• Each common owner has the right to sell his share in the property, subject to the right of first refusal of the other common owners to purchase that share.
  • Each common owner has the right to petition for partition of the commonly owned property.

Many of these features of common ownership by shares are disadvantageous in a commercial setting.  Any of the provisions can be modified by agreement except for joint liability to third parties.

2.  The basic attributes of undivided common ownership is:

  • Each common owner has an undivided ownership interest in the entire property.
  • Each common owner has a right to the income of the property and also the obligation for the expenses of the property.  The common owners have joint liability with respect to third parties.
  • No common owner has a right to sell any portion of the property absent the consent of all of the other common owners.
  • As a general rule, a common owner does not have the right to petition for partition of the property.  However, partition is permissible if a) there is a compelling reason or b) the underlying relationship is terminated.  A compelling reason is not defined in the statute, but the commentaries suggest a major medical expense would be such a reason. Termination of the relationship most commonly would be divorce.
  • As with ownership by shares, the default rules for undivided common ownership can be modified by agreement.

The Law does not provide whether ownership by a partnership is ownership by shares or undivided ownership. The majority of scholars believe the answer should be ownership by shares. Partnerships that do not desire such a result should clearly set out the terms of their relationship in a partnership agreement.

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Dan Harris

I am a founder of Harris Bricken, an international law firm with lawyers in Los Angeles, Portland, San Francisco, Seattle, China and Spain.

I mostly represent companies doing business in emerging market countries. It has taken me many years to build my network and it takes constant communication and travel to maintain it. My work has been as varied as securing the release of two improperly held helicopters in Papua New Guinea, setting up a legal framework to move slag from Canada to Poland’s interior, overseeing hundreds of litigation and arbitration matters in Korea, helping someone avoid terrorism charges in Japan, and seizing fish product in China to collect on a debt.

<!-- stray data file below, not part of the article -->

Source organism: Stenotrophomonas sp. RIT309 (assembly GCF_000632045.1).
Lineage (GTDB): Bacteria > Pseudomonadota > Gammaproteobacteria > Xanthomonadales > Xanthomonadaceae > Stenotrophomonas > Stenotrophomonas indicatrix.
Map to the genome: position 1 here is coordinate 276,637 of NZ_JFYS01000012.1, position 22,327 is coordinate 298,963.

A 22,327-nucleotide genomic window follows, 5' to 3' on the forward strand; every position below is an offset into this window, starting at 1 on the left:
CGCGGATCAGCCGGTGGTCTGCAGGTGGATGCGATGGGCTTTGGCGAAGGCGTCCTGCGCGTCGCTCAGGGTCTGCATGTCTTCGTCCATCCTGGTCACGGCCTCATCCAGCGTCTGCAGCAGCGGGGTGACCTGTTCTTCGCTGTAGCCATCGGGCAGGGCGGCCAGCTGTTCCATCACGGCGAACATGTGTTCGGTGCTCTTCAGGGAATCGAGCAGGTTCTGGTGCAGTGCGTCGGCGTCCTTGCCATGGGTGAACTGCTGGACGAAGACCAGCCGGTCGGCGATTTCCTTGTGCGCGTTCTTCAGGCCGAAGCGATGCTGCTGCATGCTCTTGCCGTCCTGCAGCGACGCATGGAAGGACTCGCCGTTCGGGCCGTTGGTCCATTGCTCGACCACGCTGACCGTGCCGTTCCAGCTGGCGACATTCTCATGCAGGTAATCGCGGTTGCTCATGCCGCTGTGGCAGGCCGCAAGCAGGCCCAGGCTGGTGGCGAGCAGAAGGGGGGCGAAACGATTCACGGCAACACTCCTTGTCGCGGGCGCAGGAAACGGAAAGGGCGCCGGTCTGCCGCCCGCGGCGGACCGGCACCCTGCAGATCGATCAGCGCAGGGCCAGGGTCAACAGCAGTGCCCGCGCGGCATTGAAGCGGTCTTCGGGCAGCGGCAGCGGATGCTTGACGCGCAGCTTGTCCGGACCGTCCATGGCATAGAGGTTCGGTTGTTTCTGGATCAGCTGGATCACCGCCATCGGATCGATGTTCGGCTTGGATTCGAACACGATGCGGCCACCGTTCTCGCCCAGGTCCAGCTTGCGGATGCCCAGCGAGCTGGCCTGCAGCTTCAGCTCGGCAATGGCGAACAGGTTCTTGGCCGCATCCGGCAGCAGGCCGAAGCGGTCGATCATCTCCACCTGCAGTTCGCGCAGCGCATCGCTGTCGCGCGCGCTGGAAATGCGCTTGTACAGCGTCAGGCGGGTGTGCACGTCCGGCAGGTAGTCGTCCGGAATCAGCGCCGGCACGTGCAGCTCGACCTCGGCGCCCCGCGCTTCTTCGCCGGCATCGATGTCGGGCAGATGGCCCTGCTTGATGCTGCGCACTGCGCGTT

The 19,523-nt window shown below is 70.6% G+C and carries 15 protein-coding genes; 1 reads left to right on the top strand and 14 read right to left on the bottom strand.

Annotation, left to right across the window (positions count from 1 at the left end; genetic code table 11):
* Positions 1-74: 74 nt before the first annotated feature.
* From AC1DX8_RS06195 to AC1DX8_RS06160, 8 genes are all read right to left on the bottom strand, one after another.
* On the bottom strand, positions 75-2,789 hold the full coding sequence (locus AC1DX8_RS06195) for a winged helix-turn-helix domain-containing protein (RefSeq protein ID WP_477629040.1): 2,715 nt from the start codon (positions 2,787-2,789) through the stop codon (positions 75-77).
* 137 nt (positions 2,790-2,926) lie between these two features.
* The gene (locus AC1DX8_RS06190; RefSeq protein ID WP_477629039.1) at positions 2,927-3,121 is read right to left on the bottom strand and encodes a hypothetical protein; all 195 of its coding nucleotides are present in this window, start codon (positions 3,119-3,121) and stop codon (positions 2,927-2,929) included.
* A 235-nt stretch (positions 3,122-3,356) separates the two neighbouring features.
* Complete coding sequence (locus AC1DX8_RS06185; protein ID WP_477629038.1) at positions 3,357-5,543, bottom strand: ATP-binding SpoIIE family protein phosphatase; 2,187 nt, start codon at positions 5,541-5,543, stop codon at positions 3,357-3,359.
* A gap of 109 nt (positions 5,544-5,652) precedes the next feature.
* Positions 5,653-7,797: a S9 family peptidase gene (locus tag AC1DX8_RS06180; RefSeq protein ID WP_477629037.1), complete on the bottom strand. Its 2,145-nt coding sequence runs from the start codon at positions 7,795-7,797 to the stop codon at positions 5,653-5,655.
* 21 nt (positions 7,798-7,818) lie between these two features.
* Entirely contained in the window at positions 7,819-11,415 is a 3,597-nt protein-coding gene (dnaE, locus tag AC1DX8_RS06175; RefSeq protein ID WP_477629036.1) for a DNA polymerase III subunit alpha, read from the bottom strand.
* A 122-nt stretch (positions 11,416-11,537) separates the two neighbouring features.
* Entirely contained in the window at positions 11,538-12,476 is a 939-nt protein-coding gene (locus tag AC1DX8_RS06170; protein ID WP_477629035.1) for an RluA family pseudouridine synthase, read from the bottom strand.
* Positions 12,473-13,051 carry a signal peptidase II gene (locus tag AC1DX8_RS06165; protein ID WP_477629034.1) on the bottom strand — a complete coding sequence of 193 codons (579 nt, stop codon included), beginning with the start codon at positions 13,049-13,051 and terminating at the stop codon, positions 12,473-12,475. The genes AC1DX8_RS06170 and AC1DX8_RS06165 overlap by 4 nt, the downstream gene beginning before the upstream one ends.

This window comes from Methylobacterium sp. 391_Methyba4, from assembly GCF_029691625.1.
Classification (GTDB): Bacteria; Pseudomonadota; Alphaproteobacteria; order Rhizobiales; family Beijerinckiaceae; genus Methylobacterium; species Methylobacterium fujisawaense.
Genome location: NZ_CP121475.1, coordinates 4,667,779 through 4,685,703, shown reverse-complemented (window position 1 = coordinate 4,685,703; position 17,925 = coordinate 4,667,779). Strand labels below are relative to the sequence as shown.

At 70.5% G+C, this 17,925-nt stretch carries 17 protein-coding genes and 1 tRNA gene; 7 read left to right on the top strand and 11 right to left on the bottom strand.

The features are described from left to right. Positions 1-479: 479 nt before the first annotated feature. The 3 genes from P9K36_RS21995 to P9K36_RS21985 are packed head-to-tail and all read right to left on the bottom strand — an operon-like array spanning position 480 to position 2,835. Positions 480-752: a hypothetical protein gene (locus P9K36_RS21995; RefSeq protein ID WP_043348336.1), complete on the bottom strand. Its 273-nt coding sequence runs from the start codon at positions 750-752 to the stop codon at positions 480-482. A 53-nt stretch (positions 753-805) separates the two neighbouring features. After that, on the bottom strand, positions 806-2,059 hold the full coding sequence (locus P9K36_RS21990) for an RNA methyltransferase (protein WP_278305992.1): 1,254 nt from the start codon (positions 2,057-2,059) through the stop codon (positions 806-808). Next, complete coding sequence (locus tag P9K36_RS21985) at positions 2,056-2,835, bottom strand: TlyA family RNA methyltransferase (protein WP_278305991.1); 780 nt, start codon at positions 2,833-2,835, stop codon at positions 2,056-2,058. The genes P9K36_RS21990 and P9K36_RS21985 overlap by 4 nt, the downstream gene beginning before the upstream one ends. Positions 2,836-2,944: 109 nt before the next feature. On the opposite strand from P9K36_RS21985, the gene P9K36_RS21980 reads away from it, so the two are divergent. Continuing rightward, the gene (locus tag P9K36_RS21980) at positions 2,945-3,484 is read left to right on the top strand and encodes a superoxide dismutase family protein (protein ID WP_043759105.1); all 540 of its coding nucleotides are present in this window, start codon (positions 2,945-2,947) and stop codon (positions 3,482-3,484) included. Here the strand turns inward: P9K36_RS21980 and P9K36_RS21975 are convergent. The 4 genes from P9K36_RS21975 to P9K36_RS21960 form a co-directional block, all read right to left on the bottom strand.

I was named as one of only three Washington State Amazing Lawyers in International Law, I am AV rated by Martindale-Hubbell Law Directory (its highest rating), I am rated 10.0 by AVVO.com (its highest rating), and I am a SuperLawyer.

I am a frequent writer and public speaker on doing business in Asia and I constantly travel between the United States and Asia. I most commonly speak on China law issues and I am the lead writer of the award winning China Law Blog (www.chinalawblog.com). Forbes Magazine, Fortune Magazine, the Wall Street Journal, Investors Business Daily, Business Week, The National Law Journal, The Washington Post, The ABA Journal, The Economist, Newsweek, NPR, The New York Times and Inside Counsel have all interviewed me regarding various aspects of my international law practice.

I am licensed in Washington, Illinois, and Alaska.

In tandem with the international law team at my firm, I focus on setting up/registering companies overseas (via WFOEs, Rep Offices or Joint Ventures), drafting international contracts (NDAs, OEM Agreements, licensing, distribution, etc.), protecting IP (trademarks, trade secrets, copyrights and patents), and overseeing M&A transactions.

  • The purpose of that section on agricultural property seems to me to give the central government more control over the conversion of agricultural property to non-agricultural use. Collective property is under the ultimate control of village governments, whereas state property is under the ultimate control of the central government through the State Council. By requiring that agricultural property be converted to state property before being disposed of, the central government is adding a step in which it can directly regulate these conversions.
    The other consequence is that if a local government sells a piece of property directly to a commercial developer, the central government can rule that this sale was illegal disposal of state property and thereby void it, which wouldn’t be the case if it was collective property.

  • Joseph Wang —
    I completely agree with you. Absolutely. However, this is not a new law for China, it is just a clarification of existing law that is frequently violated.

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    Thanks very much for these blog posts, very useful. I’m a common law lawyer thinking of heading to China to work and trying to find out as much info as possible before I get there. Quality blogs are a great help. Keep up the good work.

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  • Jenny

    Can a foreign company ( registered in S’pore ) own a private apartment in Suzhou ? Besides the sales, incremental tax and stamp duty, is there any other tax or cost that i should know ?
    when i ultimately sell this apartment, is the sales proceed subject to withholding tax or any other tax ??

  • Cyprian

    My girlfriend and I bought an apartment jointly for her parents to live in. The apartment is registered in my girlfriends name and she now wants to put my name on the deeds so that we own it jointly.
    Is this possible and how do we go about it. She is a Chinese citizen and I am a British Citizen